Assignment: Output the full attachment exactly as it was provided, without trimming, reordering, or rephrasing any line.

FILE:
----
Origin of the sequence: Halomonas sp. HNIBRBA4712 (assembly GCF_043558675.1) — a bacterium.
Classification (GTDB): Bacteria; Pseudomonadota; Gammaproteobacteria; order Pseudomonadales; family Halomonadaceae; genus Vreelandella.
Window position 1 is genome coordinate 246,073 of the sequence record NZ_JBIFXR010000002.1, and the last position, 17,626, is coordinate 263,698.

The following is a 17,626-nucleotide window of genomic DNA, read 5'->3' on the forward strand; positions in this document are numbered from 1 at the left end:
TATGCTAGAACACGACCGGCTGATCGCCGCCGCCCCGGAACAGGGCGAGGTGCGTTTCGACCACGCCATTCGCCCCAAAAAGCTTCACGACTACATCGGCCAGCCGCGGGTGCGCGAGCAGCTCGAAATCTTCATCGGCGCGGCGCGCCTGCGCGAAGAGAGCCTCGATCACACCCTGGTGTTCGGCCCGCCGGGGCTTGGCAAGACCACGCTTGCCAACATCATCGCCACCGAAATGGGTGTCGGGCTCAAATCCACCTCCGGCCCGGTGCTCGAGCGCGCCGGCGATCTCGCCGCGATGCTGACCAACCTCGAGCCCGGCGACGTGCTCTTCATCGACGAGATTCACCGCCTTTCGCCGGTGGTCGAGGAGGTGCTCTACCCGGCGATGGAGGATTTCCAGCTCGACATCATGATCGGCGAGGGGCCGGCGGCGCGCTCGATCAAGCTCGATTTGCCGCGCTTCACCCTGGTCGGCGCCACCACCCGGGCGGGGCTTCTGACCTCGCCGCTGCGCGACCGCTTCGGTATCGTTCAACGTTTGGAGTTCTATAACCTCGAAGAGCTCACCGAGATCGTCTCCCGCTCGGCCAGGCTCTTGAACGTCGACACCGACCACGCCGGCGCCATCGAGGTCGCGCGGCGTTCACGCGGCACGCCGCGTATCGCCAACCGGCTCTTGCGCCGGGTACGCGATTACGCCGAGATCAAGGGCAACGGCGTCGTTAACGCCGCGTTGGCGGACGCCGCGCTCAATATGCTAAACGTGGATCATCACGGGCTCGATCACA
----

Origin of the sequence: Halomonas sp. HNIBRBA4712 (assembly GCF_043558675.1) — a bacterium.
Classification (GTDB): Bacteria; Pseudomonadota; Gammaproteobacteria; order Pseudomonadales; family Halomonadaceae; genus Vreelandella.
Window position 1 is genome coordinate 246,073 of the sequence record NZ_JBIFXR010000002.1, and the last position, 17,626, is coordinate 263,698.

The following is a 17,626-nucleotide window of genomic DNA, read 5'->3' on the forward strand; positions in this document are numbered from 1 at the left end:
TATGCTAGAACACGACCGGCTGATCGCCGCCGCCCCGGAACAGGGCGAGGTGCGTTTCGACCACGCCATTCGCCCCAAAAAGCTTCACGACTACATCGGCCAGCCGCGGGTGCGCGAGCAGCTCGAAATCTTCATCGGCGCGGCGCGCCTGCGCGAAGAGAGCCTCGATCACACCCTGGTGTTCGGCCCGCCGGGGCTTGGCAAGACCACGCTTGCCAACATCATCGCCACCGAAATGGGTGTCGGGCTCAAATCCACCTCCGGCCCGGTGCTCGAGCGCGCCGGCGATCTCGCCGCGATGCTGACCAACCTCGAGCCCGGCGACGTGCTCTTCATCGACGAGATTCACCGCCTTTCGCCGGTGGTCGAGGAGGTGCTCTACCCGGCGATGGAGGATTTCCAGCTCGACATCATGATCGGCGAGGGGCCGGCGGCGCGCTCGATCAAGCTCGATTTGCCGCGCTTCACCCTGGTCGGCGCCACCACCCGGGCGGGGCTTCTGACCTCGCCGCTGCGCGACCGCTTCGGTATCGTTCAACGTTTGGAGTTCTATAACCTCGAAGAGCTCACCGAGATCGTCTCCCGCTCGGCCAGGCTCTTGAACGTCGACACCGACCACGCCGGCGCCATCGAGGTCGCGCGGCGTTCACGCGGCACGCCGCGTATCGCCAACCGGCTCTTGCGCCGGGTACGCGATTACGCCGAGATCAAGGGCAACGGCGTCGTTAACGCCGCGTTGGCGGACGCCGCGCTCAATATGCTAAACGTGGATCATCACGGGCTCGATCACA